Thursday, April 29, 2010

Caleb J. Ross, On Reading

"The question authors fear, 'Where do you get your ideas?' for me, is answered easily: other books.

Many, if not most, of my ideas for stories and novels come by way of other books. A particular idea or even something as finite as a sentence that I feel the author doesn’t fully explore, I’ll nab and explore on my own. Example: while reading Steve Erickson’s The Sea Came in at Midnight, I fell into a passage about a lone tombstone that, for some reason, attracted the attention of the protagonist. The actual reason for the attraction was never fully explored. To me, the draw is perfect story fodder. Currently, I’m working on a piece about a tombstone that has a similar, though explicit, draw to a group of neighborhood teenagers. For Erickson, this concept was a simple one or two paragraph mention. For me, it will be an entire story.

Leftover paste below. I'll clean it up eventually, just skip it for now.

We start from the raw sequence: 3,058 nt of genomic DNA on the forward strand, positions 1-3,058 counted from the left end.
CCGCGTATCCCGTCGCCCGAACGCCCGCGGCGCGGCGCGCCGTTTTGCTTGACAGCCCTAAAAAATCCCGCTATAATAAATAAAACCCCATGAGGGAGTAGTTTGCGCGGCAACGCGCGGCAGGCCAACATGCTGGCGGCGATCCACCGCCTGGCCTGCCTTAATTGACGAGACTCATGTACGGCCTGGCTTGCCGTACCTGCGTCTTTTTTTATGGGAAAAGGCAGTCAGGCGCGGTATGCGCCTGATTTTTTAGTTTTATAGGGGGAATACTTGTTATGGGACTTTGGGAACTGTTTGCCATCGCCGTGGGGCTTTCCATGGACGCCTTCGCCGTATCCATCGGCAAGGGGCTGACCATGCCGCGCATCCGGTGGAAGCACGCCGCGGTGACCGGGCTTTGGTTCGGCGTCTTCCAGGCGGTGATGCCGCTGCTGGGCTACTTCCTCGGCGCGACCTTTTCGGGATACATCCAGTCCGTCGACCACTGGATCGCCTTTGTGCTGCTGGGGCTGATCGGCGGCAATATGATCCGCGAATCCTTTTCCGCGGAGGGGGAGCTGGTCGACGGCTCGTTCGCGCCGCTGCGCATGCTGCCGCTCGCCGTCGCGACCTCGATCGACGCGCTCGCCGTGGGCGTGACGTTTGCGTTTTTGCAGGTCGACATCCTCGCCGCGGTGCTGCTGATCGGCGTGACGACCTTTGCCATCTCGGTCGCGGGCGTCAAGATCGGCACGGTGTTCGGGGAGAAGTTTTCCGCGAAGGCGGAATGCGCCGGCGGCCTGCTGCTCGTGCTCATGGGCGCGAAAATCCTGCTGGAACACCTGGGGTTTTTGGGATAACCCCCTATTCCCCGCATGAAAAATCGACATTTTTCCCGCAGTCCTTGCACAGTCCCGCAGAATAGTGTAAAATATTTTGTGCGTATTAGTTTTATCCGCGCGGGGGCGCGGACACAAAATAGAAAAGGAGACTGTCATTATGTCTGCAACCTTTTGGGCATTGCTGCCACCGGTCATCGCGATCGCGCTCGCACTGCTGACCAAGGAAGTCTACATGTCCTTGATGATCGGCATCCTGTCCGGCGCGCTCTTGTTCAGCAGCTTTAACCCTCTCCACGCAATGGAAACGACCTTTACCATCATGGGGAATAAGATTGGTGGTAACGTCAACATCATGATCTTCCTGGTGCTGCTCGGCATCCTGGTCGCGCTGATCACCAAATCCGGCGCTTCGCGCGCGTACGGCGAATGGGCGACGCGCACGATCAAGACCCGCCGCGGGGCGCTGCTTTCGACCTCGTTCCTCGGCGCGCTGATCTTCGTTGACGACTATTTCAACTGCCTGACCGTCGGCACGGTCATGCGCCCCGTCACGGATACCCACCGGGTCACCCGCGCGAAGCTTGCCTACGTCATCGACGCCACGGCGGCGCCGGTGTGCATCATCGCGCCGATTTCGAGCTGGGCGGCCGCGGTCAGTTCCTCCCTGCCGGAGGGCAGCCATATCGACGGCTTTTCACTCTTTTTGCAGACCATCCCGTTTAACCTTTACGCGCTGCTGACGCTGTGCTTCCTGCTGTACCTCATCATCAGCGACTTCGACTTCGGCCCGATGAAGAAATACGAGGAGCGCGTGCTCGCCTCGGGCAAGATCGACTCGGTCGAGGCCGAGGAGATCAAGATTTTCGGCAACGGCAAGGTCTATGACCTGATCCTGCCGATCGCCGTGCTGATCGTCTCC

Reading late at night, when wake and sleep start to overlap, works well for this. When tired enough, a paragraph about a husband searching through want ads for a job can feel more like my unpublished novel, I Didn’t Mean to Be Kevin, in which a mother plants want-ads in hopes of convincing her runaway son to return home.

I read for theft, I suppose."

{Caleb J. Ross is the author of Charactered Pieces: stories (OW Press). His writing has appeared in Pear Noir!, Bust Down The Door And Eat All The Chickens, 3:AM Magazine, and elsewhere. Visit his website here.}

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